A special harvest took place south of Edmonton last week, with community members coming together in an effort to end world hunger.
Every year in Leduc County, a group of farmers, retailers and community members come together to plant, maintain and harvest a field. Everything needed — from the land and equipment to the time and the fertilizer — is donated by local farmers and community members.
Once harvested, 100 per cent of the proceeds raised from selling the crop is donated to the Canadian Foodgrains Bank, a partnership of Canadian churches and church-based agencies working together to end global hunger.
“There will be tens of thousands of dollars raised from this field alone just because all the inputs are donated,” said Colin Boender, a local farmer and volunteer with the Canadian Foodgrains Bank.
“This money will go to the Canadian Foodgrains Bank, which can be matched up to four-to-one by the Canadian government and it gets used in foreign aid projects around the world.”
Boender was in India last winter to see firsthand where their donations are making a difference. He said the focus is on agriculture education programs aimed at improving food security.
“I didn’t realize so many people around the world were subsistence farmers who were living off what they grew and barely living off what they grew,” he said. “So the little bit of work that we do here together to come up with a lot of money and that money is used on these programs… they go so far. It’s not just giving food to people, it’s these agricultural education programs, so these people are getting better and better and better at what they do in providing for themselves.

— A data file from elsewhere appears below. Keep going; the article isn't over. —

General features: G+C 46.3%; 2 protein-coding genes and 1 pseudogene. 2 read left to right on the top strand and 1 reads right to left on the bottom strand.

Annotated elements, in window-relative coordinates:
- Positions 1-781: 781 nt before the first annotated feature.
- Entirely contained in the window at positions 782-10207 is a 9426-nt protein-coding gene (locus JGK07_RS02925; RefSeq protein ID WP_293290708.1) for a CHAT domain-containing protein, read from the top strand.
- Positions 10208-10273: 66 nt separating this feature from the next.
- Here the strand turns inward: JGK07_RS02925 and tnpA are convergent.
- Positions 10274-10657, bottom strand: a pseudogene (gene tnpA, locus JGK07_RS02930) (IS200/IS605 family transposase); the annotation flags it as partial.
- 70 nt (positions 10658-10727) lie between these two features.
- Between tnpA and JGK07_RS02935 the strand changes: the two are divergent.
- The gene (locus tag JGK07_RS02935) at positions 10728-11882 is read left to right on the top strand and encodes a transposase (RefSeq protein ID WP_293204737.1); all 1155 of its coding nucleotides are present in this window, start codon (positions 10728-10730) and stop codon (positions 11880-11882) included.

“There’s so many spinoff benefits. We saw kids that were getting a better education, healthy moms, healthy babies — when people have access to good-quality, high-nutritious food, it goes so far.”
Peter Brouer has donated the land in Leduc County for the past three years. He knew of the work done by the Canadian Foodgrains Bank and said when he and his wife decided they no longer wanted to farm the land themselves, donating it to the organization seemed like a no-brainer.
“The way they help all over the world, we felt this is a good project we can participate in,” Brouer said Thursday as this year’s harvest was completed.
“I always thought of it as a good project that was worthwhile supporting. So we’re just happy that we can support it… As long as they are interested, we are willing to help them out.”
Cam Klapstein is a volunteer farmer who has been a part of the organizing committee since the Leduc County group got its start more than 22 years ago.
He said volunteers come from as far as Calmar, Nisku, Wetaskiwin, Hay Lakes and everywhere in between, to lend a helping hand.
“We live in a blessed country and I’ve travelled around and seen people that have nothing,” Klapstein said. “And you know what, it’s on me and everybody in society to give back. And this is my way, as a farmer, of giving back.
“I’m so grateful for the community that we live in, for people that are willing to come and just contribute and give back. When community steps forward, it’s always a good thing.”
Thursday’s harvest was the 22nd annual for the group.